The CrossFit open is almost here. Most people will be one and done, but for some this means 2 maybe even 3 goes at the open WODs. What does this mean for you? Recovery is more important than ever. Along with the open, CrossFit competitions are becoming an almost monthly routine in the state of Hawai’i which makes recovery for competitors much more important than ever. This process can be the difference between over training and rapid strength loss and huge gains. If you follow these tips and tricks you will be on the road to recovery and the best possible set up for success. Recovery can be broken down into 2 main categories, muscle and central nervous system (CNS).
Muscle recovery is the easiest to manage, assuming proper nutrition. If the nutrition is lacking then the muscle will not have the available building blocks to recover. Another way to help is to create a better environment for the muscles to recover. As you work out muscle is broken down, with this break down there is a small, hopefully controlled inflammatory reaction. As the muscle heals itself byproducts are released into the air that change the pH balance in the muscles creating soreness. If we can flush these out it will create a better environment for healing. The ways to do this are by light flushing exercise, rolling, or use of compression like the VooDoo Band or NormaTec systems. Any time you are trying to create a system flush you should try to push everything to the heart.
Body weight exercises
These are a great way to get blood flow and push out any negative byproducts out. These movements should be slow and controlled. For all these we will go through lower body muscle recovery.
The goal with this is to improve blood flow and flush out the muscle.
The VooDoo band had 2 goals one is a flush which means wrap towards the body, the other is to get an active release of the muscles,
The other half and often the biggest mistake that I see with recovery after comps is continuing the same volume the week after a competition, even though the body is sore and most likely the CNS has been heavily taxed. This typically either leads to musculoskeletal injury or over training. I recommend a de-load week for the body to recover the week after. The day following a comp should be a relative rest day depending on soreness and typical training volume, light cardio is recommended to flush the body and start to reset the CNS. I like the rower due to the low impact and full body nature of it, but hiking, biking, light running, or low intensity WODs are ok as well. The movements of the competition should also play a part in what the de-load week looks like. If the competition was heavy leg oriented, put less stress on the legs and vice versa for if it was a shoulder intensive competition.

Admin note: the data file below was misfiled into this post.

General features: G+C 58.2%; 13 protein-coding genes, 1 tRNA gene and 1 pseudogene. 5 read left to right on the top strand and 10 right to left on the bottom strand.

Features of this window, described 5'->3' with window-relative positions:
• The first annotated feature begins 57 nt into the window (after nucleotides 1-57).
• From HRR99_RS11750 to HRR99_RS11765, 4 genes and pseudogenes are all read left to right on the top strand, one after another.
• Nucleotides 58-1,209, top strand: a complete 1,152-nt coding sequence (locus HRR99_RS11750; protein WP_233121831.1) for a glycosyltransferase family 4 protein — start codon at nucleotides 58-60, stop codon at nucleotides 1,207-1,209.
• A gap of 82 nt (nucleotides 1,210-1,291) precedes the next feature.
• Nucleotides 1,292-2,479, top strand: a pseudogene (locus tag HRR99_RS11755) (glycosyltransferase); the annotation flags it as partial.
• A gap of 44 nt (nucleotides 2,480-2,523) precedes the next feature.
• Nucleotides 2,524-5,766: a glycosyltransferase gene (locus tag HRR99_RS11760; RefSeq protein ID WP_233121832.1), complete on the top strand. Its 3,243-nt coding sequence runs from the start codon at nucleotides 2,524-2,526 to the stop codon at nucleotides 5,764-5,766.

The CNS is the most over looked are of recovery and with consistent high intensity training and competitions.
Sleep has been consistently shown to be a must for a healthy life style, impacting everything from mental clarity and energy levels to chemical responses in the body. Recovery happens while we sleep in both the musculoskeletal and nervous systems. If we are short on sleep we will not get the recovery needed to regenerate properly.
This is simple, if we do not take in the necessary building blocks to regenerate our tissues or chemical signal pathways we do not recover properly. Quality also plays a factor.
Breathing can be a great part of any routine to reset the body and mind. There are many different forms of this category. From meditation which is very calming focused to Wim Hof breathing that is varied in depth and type. There are many other types of breathing exercises just as there are many forms of exercise. Find one that works for you and stay consistent.
Sleeping, eating, and performing some breath exercises are an easy way to decrease stress. Prolonged stress has many different negative effects on the body. Increased cortisol levels is one, some of the many symptoms of this are increased fatigue, weight gain with associated increased fatty tissue deposits, muscle weakness and cognitive difficulties. Taking some small steps to decrease stress can lead a long way to help with overall health and body recovery.
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